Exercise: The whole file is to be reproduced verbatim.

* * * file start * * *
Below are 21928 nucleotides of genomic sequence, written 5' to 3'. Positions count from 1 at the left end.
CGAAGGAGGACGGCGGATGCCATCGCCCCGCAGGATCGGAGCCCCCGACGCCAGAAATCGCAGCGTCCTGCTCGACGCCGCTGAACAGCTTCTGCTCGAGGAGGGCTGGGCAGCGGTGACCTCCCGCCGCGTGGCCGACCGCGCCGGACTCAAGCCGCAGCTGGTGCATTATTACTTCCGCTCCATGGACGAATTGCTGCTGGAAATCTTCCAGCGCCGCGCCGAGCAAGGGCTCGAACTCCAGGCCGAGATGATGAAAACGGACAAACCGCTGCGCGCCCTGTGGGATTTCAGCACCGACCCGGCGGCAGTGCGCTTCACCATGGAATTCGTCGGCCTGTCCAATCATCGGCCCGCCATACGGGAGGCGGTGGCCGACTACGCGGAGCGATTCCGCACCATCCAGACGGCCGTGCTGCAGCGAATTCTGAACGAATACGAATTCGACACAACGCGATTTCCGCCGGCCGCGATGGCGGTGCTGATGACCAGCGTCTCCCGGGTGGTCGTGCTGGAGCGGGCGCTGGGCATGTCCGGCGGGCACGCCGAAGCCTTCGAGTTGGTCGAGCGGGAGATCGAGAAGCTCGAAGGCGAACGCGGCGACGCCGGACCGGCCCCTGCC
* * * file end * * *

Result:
Below are 21928 nucleotides of genomic sequence, written 5' to 3'. Positions count from 1 at the left end.
CGAAGGAGGACGGCGGATGCCATCGCCCCGCAGGATCGGAGCCCCCGACGCCAGAAATCGCAGCGTCCTGCTCGACGCCGCTGAACAGCTTCTGCTCGAGGAGGGCTGGGCAGCGGTGACCTCCCGCCGCGTGGCCGACCGCGCCGGACTCAAGCCGCAGCTGGTGCATTATTACTTCCGCTCCATGGACGAATTGCTGCTGGAAATCTTCCAGCGCCGCGCCGAGCAAGGGCTCGAACTCCAGGCCGAGATGATGAAAACGGACAAACCGCTGCGCGCCCTGTGGGATTTCAGCACCGACCCGGCGGCAGTGCGCTTCACCATGGAATTCGTCGGCCTGTCCAATCATCGGCCCGCCATACGGGAGGCGGTGGCCGACTACGCGGAGCGATTCCGCACCATCCAGACGGCCGTGCTGCAGCGAATTCTGAACGAATACGAATTCGACACAACGCGATTTCCGCCGGCCGCGATGGCGGTGCTGATGACCAGCGTCTCCCGGGTGGTCGTGCTGGAGCGGGCGCTGGGCATGTCCGGCGGGCACGCCGAAGCCTTCGAGTTGGTCGAGCGGGAGATCGAGAAGCTCGAAGGCGAACGCGGCGACGCCGGACCGGCCCCTGCC